Anyone who’s spent time talking with Thundercat or listening to his music will soon discover that the best way to get him to open up is to talk about his love for Japan and Japanese culture. Pachinko machines, sushi, Street Fighter II, Dragonball Z, Sony headphones, Nintendo Game Boys — the experimental bassist-singer-producer treats it all with a fervor verging on the religious. One of the highlights on his latest album, Drunk, is “Tokyo.” Layering a classically dense and liquid funk groove over futuristic keyboards clearly influenced by video-game soundtracks, the song’s lyrics detailed the artist’s pilgrimage to Japan’s central metropolis in a tone of childlike wonder. Much as Tokyo is the capital of Japan, “Tokyo” sits at the very center of Drunk, the 12th track out of 23, a refuge of joyful luxury set in a gorgeously rendered landscape of worry and confusion.
The video for “Tokyo” is a decidedly low-budget affair, consisting entirely of medium-resolution footage of Thundercat’s travels in the city. Compared to the high-concept video for Drunk’s “Them Changes,” released two years ago and memorably featuring the artist in full samurai regalia, it’s more down-to-earth. But the production values for the new video are more than enough to register the unspoiled delight on Thundercat’s face. He’s kissing a Game Boy, he’s playing Street Fighter (Ryu versus E. Honda, both of them native Japanese), he’s chowing down on raw fish, visiting an exhibit of anime sculptures, wearing scouter eyewear from Dragonball Z. He doesn’t want to sleep because there’s so much to take in, but best believe that when he does don a sleep mask while riding through Tokyo’s immaculate subway system, the eyes on the mask are those of DBZ’s Super Saiyan Goku. A purer love has yet to be committed to film so far this year.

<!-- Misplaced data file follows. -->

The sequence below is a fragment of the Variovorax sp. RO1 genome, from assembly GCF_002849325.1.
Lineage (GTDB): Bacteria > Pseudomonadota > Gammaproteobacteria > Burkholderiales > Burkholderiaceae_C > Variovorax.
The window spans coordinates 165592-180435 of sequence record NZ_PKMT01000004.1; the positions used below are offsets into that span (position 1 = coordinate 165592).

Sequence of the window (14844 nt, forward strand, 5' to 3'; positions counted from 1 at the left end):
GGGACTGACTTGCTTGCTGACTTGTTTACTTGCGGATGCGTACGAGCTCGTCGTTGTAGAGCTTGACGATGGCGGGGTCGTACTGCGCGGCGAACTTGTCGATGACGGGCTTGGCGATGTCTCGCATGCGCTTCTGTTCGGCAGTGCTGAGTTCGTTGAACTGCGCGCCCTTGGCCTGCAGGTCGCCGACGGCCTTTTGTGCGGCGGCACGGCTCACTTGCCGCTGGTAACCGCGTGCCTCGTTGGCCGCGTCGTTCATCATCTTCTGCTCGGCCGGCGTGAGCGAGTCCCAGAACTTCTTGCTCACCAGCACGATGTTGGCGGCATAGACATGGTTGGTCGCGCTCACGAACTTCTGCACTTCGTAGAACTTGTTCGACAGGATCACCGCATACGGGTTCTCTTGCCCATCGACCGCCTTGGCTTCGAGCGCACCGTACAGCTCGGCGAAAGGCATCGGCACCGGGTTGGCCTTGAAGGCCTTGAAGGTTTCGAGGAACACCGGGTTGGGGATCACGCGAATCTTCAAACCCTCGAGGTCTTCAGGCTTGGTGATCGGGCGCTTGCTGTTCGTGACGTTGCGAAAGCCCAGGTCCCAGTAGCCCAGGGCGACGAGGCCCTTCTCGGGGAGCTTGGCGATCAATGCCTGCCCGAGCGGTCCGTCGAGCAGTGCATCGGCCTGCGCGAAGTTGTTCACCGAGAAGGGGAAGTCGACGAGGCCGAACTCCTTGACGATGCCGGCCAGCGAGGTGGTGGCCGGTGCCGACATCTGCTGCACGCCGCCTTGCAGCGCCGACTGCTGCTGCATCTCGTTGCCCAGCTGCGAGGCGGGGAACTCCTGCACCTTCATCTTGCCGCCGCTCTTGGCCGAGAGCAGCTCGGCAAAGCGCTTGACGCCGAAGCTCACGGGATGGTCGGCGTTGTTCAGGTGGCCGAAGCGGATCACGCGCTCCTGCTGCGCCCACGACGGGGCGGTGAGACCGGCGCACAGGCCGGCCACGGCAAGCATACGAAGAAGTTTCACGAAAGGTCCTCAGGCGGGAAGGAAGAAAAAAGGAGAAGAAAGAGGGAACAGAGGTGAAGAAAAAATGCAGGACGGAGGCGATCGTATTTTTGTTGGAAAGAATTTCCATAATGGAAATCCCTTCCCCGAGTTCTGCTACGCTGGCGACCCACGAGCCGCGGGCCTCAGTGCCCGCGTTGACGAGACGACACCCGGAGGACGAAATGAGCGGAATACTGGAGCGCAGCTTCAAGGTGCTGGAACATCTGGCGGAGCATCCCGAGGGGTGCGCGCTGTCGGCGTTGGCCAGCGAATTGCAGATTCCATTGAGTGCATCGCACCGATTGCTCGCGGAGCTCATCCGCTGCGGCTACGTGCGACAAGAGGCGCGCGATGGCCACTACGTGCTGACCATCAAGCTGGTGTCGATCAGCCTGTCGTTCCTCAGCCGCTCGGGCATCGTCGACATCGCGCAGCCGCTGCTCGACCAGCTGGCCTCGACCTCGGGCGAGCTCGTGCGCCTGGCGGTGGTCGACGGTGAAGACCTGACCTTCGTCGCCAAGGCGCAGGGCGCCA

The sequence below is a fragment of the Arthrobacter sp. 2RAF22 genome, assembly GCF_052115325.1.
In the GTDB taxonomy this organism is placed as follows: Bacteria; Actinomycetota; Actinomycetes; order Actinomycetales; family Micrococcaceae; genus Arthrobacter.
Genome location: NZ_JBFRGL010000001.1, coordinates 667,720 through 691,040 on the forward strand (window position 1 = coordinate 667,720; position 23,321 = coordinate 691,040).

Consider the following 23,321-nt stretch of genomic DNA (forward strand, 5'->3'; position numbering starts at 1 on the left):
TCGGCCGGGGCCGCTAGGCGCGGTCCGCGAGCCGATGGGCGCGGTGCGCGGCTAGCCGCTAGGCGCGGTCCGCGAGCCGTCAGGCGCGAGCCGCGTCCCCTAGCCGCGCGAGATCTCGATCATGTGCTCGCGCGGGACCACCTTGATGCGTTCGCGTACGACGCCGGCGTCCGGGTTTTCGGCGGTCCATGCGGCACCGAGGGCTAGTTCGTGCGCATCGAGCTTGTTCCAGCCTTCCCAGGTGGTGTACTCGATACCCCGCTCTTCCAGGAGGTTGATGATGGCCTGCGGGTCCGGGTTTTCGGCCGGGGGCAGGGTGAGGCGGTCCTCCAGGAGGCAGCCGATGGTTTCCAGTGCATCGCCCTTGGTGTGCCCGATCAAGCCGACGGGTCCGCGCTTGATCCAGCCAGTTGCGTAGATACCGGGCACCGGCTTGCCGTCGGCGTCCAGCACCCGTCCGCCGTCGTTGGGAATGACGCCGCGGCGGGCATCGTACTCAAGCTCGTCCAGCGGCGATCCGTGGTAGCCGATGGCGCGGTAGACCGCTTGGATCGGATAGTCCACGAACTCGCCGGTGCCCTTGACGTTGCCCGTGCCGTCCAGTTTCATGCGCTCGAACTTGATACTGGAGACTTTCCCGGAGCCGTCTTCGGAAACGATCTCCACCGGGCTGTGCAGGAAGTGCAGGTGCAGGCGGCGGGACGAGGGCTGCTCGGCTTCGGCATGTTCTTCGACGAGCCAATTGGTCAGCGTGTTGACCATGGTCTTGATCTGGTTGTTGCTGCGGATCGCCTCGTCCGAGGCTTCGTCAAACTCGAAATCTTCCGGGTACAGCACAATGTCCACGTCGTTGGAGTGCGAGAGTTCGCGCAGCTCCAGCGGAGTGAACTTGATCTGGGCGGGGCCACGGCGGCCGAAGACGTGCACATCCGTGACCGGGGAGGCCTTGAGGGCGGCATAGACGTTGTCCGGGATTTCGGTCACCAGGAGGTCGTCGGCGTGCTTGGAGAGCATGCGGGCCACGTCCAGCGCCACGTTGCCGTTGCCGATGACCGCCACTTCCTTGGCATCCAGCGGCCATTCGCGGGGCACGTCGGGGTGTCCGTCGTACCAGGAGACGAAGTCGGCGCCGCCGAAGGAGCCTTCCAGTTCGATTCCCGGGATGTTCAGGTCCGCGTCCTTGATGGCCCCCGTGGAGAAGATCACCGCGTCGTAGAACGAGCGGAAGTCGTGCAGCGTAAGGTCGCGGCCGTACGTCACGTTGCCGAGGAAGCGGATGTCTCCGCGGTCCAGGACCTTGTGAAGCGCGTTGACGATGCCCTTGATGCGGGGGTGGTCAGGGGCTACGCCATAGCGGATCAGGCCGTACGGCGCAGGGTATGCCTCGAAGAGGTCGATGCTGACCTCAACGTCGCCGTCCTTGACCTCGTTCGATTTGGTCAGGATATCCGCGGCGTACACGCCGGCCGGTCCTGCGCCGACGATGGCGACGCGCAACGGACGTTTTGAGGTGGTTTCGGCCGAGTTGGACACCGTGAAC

Renowned as an avant-garde musician, Thundercat is clearly ahead of the curve as well when it comes to his love for Japanese pop culture, and for anime in particular. More than a few of the young black artists currently climbing to stardom — Lil Uzi Vert in particular — are vocal about their passion for the vivid sensibility on display in Japanese cartoons. The “Tokyo” video is one of the first to put Japan front and center, and it’s pretty much guaranteed that it won’t be the last.